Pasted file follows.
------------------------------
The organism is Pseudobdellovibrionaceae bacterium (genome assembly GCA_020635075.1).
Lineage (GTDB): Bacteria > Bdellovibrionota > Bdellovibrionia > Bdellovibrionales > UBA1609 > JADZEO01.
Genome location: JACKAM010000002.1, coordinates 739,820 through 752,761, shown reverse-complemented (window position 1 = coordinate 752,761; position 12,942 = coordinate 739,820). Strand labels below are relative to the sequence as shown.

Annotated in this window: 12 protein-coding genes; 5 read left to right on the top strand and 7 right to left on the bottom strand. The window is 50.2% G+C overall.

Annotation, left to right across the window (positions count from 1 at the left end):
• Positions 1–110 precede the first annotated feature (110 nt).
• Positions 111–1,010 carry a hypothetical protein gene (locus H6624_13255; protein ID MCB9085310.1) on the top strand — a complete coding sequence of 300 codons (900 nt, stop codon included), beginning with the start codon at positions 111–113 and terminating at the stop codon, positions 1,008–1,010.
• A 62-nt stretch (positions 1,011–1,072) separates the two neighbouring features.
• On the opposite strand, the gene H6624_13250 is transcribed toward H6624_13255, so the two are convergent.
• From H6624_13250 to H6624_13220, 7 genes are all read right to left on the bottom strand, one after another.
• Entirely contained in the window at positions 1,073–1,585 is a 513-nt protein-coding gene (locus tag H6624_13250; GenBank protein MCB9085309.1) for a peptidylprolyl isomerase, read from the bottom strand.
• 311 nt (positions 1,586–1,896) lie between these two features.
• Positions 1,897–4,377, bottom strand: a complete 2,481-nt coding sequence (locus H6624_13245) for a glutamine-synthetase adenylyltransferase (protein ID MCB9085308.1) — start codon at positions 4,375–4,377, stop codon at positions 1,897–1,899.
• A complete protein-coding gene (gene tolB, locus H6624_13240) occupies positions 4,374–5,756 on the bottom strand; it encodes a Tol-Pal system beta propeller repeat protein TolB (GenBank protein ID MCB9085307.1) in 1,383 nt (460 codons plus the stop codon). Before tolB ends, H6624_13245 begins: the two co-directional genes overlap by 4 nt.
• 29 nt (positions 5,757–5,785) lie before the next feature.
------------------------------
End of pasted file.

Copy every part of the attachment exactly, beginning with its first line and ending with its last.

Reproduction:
The organism is Pseudobdellovibrionaceae bacterium (genome assembly GCA_020635075.1).
Lineage (GTDB): Bacteria > Bdellovibrionota > Bdellovibrionia > Bdellovibrionales > UBA1609 > JADZEO01.
Genome location: JACKAM010000002.1, coordinates 739,820 through 752,761, shown reverse-complemented (window position 1 = coordinate 752,761; position 12,942 = coordinate 739,820). Strand labels below are relative to the sequence as shown.

Annotated in this window: 12 protein-coding genes; 5 read left to right on the top strand and 7 right to left on the bottom strand. The window is 50.2% G+C overall.

Annotation, left to right across the window (positions count from 1 at the left end):
• Positions 1–110 precede the first annotated feature (110 nt).
• Positions 111–1,010 carry a hypothetical protein gene (locus H6624_13255; protein ID MCB9085310.1) on the top strand — a complete coding sequence of 300 codons (900 nt, stop codon included), beginning with the start codon at positions 111–113 and terminating at the stop codon, positions 1,008–1,010.
• A 62-nt stretch (positions 1,011–1,072) separates the two neighbouring features.
• On the opposite strand, the gene H6624_13250 is transcribed toward H6624_13255, so the two are convergent.
• From H6624_13250 to H6624_13220, 7 genes are all read right to left on the bottom strand, one after another.
• Entirely contained in the window at positions 1,073–1,585 is a 513-nt protein-coding gene (locus tag H6624_13250; GenBank protein MCB9085309.1) for a peptidylprolyl isomerase, read from the bottom strand.
• 311 nt (positions 1,586–1,896) lie between these two features.
• Positions 1,897–4,377, bottom strand: a complete 2,481-nt coding sequence (locus H6624_13245) for a glutamine-synthetase adenylyltransferase (protein ID MCB9085308.1) — start codon at positions 4,375–4,377, stop codon at positions 1,897–1,899.
• A complete protein-coding gene (gene tolB, locus H6624_13240) occupies positions 4,374–5,756 on the bottom strand; it encodes a Tol-Pal system beta propeller repeat protein TolB (GenBank protein ID MCB9085307.1) in 1,383 nt (460 codons plus the stop codon). Before tolB ends, H6624_13245 begins: the two co-directional genes overlap by 4 nt.
• 29 nt (positions 5,757–5,785) lie before the next feature.